Jesus grew as we grow through all the stages of life.
He lived as we live, prey to the pressures of evil and intent on the good.
He broke no bonds with the world to which he was bound; he sinned not.
He never strayed from the mind of God.
He showed us the Way, lived it for us, suffered from it, and died because of it so that we might live with new heart, new mind, and new strength, despite all the death to which we are daily subjected.
For our sake and for the sake of eternal Truth, he was hounded, harassed and executed  by those who were their own gods and who valued the Sacred in no other.
He suffered so that we might realize that the Spirit in us can never be killed, whatever price we have to pay for staying true to the mind of God.
He died but did not die because He lives in us still.
"On the third day" in the tomb he rose again in those he left behind and in each of usas well to in hearts that will not succumb to the enemies of life.
He changed all of life for all of us thereafter.  He ascended into the life of God and waits there for our own ascension to the life beyond life.
He waits there, judging what has gone before and what is yet to come against unending values, and, in behalf of eternal virtue, for the time when all of life will be gathered into God, full of life and light, steeped in Truth.
I believe in the Holy Spirit, the breath of God on earth, who keeps the Christ vision present to souls yet in darkness, who gives life even to hearts now blind, who infuses energy into spirits yet weary, isolated, searching and confused.
The Spirit has spoken to the human heart through the prophets and gives new meaning to the Word throughout time.
I believe in one holy and universal church, bound together by the holiness of creation and the holiness of hearts forever true.
I acknowledge the need to be freed from the compulsions of my disordered life and I acknowledge my need for forgiveness in the face of frailty.
I look for life eternal in ways I cannot dream of and trust that God, the Source of All, goes on creating in this world and in us forever. 

Homily written by Reverend Mary Wagner

                              St. Valentine Faith Community
                                                              Mass: 10AM Every Sunday
2301 E Sunset Road
Suite 18
Las Vegas, NV 89119
702-523-8963 Rev Sue Provost, Pastor

"This is how God showed his love among us: He sent his one and only Son into the world that we might live through him. This is love: not that we loved God, but that he loved us and sent his Son as an atoning sacrifice for our sins. " (1 John 4:9-10)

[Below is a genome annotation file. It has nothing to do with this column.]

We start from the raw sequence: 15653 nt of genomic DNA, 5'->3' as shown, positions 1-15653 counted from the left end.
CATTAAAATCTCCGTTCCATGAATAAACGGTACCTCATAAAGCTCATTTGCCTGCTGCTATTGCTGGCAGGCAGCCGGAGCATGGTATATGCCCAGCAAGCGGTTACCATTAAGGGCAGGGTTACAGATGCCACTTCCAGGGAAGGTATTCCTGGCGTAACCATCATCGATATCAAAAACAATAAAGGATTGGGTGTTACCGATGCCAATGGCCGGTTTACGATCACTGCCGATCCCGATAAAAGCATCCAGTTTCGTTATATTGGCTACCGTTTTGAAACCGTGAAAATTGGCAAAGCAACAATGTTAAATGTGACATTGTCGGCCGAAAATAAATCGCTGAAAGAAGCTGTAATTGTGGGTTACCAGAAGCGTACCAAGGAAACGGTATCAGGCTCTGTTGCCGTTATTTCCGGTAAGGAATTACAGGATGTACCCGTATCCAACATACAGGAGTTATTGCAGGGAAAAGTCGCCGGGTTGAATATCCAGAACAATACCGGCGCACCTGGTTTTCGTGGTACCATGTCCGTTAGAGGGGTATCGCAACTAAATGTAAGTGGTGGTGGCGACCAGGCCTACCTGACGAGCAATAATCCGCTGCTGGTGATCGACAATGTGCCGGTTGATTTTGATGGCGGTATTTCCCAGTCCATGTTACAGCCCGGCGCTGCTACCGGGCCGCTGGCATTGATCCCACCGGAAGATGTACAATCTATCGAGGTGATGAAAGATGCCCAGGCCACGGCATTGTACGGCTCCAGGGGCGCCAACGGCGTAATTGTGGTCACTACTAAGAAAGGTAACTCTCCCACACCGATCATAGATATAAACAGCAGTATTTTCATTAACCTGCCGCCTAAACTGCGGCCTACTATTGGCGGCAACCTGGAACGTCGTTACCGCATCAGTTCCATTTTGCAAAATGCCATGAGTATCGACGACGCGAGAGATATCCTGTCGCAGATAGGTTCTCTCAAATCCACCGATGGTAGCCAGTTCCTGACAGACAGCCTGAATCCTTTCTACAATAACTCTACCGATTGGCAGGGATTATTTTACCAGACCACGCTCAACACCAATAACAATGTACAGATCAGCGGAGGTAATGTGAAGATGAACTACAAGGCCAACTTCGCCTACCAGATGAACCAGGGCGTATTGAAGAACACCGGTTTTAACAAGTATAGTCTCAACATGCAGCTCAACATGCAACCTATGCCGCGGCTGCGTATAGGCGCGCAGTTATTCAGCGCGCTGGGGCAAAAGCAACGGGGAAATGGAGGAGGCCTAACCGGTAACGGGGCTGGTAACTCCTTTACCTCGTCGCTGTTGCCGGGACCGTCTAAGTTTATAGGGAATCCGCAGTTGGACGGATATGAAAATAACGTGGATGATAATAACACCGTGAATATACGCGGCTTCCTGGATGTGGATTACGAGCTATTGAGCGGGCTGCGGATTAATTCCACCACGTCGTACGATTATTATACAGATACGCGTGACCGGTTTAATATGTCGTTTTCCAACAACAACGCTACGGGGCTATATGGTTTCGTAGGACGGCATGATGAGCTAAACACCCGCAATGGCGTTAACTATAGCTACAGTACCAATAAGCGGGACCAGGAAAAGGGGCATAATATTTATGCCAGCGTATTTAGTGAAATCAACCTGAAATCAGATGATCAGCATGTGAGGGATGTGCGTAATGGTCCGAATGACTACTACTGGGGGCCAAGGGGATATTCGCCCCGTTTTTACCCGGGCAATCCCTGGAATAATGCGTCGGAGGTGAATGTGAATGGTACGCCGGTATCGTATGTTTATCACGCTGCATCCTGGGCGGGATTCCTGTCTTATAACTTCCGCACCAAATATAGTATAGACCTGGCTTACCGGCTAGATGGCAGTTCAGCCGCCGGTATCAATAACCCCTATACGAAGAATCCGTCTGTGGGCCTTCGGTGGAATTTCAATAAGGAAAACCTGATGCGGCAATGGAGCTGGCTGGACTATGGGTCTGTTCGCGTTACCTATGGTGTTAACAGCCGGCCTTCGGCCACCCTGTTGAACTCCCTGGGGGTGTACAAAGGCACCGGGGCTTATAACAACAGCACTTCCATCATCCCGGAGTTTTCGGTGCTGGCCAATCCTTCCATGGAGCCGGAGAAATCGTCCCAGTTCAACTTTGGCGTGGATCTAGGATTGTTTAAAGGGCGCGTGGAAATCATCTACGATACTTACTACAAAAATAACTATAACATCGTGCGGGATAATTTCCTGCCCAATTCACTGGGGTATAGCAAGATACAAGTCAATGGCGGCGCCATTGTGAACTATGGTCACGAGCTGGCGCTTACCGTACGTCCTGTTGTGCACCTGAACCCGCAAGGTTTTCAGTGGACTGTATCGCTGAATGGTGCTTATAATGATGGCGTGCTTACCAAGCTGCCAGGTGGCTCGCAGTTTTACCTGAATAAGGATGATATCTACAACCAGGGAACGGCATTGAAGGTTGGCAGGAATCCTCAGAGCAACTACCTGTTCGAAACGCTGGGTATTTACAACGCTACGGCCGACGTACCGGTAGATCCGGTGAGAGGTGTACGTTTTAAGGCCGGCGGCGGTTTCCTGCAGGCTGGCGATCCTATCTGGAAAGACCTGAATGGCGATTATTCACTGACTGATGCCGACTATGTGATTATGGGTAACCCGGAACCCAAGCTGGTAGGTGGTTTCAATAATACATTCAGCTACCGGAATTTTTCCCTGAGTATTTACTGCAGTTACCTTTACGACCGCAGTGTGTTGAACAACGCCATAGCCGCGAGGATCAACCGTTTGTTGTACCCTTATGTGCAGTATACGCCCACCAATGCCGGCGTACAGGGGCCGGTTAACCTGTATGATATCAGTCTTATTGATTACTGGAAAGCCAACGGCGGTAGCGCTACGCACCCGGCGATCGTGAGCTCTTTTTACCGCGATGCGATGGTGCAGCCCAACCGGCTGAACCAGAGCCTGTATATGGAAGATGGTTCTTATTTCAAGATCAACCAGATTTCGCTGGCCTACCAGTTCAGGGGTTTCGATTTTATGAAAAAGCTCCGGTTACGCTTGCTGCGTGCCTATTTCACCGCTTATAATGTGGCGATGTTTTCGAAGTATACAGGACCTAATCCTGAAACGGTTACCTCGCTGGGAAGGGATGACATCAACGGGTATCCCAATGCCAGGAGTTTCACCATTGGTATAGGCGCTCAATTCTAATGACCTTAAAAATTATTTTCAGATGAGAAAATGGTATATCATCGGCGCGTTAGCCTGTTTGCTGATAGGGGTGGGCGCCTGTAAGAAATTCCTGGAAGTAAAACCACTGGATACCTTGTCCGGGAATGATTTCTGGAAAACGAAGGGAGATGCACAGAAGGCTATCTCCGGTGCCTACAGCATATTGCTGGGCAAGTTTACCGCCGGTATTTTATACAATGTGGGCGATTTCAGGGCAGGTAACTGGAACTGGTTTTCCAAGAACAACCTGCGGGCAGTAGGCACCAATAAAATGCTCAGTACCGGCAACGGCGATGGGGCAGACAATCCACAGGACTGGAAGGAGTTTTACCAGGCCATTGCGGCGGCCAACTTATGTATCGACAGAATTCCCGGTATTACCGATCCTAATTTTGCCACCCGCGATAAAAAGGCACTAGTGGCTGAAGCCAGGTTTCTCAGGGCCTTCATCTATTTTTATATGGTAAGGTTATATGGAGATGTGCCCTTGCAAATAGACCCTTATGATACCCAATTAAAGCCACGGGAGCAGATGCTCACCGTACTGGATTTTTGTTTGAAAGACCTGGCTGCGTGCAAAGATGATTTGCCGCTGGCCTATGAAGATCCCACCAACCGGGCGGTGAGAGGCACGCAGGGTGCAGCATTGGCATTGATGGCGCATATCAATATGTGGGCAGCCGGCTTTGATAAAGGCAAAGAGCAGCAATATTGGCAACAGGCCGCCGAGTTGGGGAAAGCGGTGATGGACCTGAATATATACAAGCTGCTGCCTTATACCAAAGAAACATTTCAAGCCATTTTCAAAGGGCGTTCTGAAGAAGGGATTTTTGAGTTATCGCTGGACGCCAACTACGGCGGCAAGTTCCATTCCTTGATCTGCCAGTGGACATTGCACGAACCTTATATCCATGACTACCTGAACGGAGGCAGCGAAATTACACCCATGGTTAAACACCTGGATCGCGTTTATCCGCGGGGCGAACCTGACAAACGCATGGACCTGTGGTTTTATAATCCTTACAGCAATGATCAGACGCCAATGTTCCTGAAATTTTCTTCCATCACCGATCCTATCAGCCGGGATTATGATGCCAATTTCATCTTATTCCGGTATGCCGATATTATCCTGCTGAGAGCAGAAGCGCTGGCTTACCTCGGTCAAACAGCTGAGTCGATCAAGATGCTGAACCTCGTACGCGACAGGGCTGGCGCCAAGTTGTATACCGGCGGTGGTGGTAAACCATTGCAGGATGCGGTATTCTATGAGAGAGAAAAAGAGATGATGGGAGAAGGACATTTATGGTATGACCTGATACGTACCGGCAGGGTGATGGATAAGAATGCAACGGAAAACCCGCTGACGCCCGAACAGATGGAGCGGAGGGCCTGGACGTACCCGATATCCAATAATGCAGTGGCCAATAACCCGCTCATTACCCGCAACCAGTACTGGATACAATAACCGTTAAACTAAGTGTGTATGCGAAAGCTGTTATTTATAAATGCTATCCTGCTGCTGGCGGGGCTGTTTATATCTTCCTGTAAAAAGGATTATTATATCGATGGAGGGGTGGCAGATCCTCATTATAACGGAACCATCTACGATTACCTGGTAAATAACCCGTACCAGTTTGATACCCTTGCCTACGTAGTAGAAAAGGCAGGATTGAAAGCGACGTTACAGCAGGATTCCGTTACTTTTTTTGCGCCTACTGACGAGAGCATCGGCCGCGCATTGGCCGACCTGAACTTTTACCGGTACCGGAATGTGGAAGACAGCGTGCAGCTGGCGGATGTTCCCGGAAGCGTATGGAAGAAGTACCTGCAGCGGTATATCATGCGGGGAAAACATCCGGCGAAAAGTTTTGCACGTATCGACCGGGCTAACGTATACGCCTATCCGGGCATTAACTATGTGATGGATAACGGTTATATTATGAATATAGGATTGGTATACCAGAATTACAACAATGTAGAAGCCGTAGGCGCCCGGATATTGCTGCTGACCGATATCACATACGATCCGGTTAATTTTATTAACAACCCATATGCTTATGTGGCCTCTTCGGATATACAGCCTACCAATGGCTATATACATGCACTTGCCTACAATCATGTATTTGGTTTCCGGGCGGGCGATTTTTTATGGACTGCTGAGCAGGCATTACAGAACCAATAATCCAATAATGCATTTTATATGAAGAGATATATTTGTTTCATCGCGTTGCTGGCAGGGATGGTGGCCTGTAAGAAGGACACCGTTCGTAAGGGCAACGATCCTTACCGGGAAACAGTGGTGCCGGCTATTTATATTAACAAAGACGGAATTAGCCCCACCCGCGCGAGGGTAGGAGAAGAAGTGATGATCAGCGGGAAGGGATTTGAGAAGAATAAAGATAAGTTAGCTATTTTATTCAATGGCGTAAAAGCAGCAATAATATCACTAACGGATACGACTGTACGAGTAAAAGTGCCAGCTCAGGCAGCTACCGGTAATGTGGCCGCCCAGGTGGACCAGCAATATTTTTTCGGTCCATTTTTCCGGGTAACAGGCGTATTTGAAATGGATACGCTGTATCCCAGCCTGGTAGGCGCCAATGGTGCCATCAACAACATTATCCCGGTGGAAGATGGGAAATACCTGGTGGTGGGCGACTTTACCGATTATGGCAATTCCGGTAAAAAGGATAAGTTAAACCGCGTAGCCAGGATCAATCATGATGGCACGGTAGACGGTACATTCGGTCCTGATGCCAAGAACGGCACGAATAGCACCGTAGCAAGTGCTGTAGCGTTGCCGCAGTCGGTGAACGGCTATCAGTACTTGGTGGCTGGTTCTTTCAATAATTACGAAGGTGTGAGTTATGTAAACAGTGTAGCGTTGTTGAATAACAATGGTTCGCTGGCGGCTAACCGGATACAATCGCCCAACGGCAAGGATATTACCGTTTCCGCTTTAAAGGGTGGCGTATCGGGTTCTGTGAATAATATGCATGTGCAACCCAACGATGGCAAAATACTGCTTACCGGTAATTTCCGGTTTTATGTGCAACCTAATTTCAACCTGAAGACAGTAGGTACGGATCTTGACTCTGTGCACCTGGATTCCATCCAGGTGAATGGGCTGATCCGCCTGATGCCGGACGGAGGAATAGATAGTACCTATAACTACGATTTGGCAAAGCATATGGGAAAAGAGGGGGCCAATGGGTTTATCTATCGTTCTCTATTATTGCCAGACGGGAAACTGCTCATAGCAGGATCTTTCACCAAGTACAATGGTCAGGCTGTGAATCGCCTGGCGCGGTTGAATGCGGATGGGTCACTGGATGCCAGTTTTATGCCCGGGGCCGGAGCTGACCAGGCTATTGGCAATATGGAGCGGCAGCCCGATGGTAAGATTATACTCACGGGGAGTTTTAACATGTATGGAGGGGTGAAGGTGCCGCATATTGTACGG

Monday, May 20, 2013

The Gift of the Holy Spirit

Pentecost Sunday
May 19, 2013

                    Acts 2:1-11 

When the time for Pentecost was fulfilled, they were all in one place together. And suddenly there came from the sky a noise like a strong driving wind, and it filled the entire house in which they were. Then there appeared to them tongues as of fire, which parted and came to rest on each one of them. And they were all filled with the Holy Spirit and began to speak in different tongues, as the Spirit enabled them to proclaim. Now there were devout Jews from every nation under heaven staying in Jerusalem. At this sound, they gathered in a large crowd, but they were confused because each one heard them speaking in his own language. They were astounded, and in amazement they asked, “Are not all these people who are speaking Galileans? Then how does each of us hear them in his native language? We are Parthians, Medes, and Elamites, inhabitants of Mesopotamia, Judea and Cappadocia, Pontus and Asia, Phrygia and Pamphylia, Egypt and the districts of Libya near Cyrene, as well as travelers from Rome, both Jews and converts to Judaism, Cretans and Arabs,
yet we hear them speaking in our own tongues of the mighty acts of God.”

The reading from Acts sets the tone for today’s celebration. Luke tells how the Church’s universal mission was inaugurated, in the power of the Holy Spirit, as faithful Jews gathered for their Pentecost festival, fifty days after the Passover celebration. Luke was conscious of his task of telling the world what had really happened – as he makes clear in introducing each of his two works. He faced a great challenge, however, as he set out to describe and interpret the vast complexity of the Church’s early development. He met this difficulty by choosing several events that were turning points in the Church’s history, and presenting them in a dramatic way that made clear their profound significance – a device used by other writers of the day.